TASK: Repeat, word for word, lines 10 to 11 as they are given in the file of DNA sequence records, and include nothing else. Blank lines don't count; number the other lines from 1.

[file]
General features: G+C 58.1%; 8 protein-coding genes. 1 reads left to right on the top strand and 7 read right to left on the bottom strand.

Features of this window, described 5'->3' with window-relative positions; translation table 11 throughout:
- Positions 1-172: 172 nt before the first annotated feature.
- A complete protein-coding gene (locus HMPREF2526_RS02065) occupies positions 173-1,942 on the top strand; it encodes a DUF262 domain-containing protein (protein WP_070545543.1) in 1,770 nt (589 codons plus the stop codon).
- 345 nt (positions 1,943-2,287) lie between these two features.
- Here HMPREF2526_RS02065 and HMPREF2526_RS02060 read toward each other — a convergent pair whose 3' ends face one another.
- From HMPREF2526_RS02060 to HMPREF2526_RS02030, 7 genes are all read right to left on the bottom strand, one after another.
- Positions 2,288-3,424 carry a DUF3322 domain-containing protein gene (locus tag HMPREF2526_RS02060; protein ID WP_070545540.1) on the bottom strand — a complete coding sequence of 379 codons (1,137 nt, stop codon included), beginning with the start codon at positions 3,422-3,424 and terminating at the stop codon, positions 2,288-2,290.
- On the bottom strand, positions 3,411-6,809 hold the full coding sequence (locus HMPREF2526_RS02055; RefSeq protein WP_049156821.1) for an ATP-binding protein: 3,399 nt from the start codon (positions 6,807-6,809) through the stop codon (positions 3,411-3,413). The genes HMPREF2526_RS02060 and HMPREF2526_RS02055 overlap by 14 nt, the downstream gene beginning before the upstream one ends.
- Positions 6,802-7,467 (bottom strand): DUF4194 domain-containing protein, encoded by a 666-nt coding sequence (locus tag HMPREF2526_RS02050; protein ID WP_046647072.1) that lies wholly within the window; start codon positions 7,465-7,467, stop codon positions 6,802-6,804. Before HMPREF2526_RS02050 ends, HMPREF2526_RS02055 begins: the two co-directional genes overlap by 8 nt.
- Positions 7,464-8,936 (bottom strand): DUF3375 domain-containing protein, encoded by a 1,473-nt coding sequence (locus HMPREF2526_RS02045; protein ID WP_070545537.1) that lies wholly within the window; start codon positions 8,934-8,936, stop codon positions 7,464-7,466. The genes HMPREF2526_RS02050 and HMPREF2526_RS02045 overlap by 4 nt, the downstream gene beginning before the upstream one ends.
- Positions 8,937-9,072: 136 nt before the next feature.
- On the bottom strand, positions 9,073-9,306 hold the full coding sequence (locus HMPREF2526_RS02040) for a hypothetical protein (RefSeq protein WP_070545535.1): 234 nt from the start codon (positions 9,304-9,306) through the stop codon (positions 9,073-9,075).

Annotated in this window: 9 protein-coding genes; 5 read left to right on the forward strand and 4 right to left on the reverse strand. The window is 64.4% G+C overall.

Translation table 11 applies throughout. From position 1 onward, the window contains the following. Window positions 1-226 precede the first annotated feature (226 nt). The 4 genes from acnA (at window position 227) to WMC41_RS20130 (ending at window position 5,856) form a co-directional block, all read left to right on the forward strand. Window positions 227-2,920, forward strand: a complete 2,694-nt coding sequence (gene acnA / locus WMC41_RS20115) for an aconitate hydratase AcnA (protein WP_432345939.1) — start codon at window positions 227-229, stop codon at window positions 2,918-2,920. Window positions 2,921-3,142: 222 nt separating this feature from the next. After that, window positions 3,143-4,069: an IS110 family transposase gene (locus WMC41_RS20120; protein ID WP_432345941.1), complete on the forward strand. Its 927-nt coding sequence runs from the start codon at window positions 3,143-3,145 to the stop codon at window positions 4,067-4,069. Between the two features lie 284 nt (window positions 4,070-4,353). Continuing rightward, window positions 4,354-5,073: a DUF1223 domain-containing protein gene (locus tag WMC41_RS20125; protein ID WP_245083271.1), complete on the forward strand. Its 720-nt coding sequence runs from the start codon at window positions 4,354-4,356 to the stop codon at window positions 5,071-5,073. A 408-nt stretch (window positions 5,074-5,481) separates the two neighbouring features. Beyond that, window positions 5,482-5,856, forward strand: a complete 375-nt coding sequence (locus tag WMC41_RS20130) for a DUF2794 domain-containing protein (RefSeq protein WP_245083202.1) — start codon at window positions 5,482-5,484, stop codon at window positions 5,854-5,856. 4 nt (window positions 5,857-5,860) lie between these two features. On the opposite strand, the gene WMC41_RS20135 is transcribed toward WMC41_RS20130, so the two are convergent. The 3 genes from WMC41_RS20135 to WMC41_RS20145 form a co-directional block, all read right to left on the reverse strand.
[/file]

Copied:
- Positions 6,802-7,467 (bottom strand): DUF4194 domain-containing protein, encoded by a 666-nt coding sequence (locus tag HMPREF2526_RS02050; protein ID WP_046647072.1) that lies wholly within the window; start codon positions 7,465-7,467, stop codon positions 6,802-6,804. Before HMPREF2526_RS02050 ends, HMPREF2526_RS02055 begins: the two co-directional genes overlap by 8 nt.
- Positions 7,464-8,936 (bottom strand): DUF3375 domain-containing protein, encoded by a 1,473-nt coding sequence (locus HMPREF2526_RS02045; protein ID WP_070545537.1) that lies wholly within the window; start codon positions 8,934-8,936, stop codon positions 7,464-7,466. The genes HMPREF2526_RS02050 and HMPREF2526_RS02045 overlap by 4 nt, the downstream gene beginning before the upstream one ends.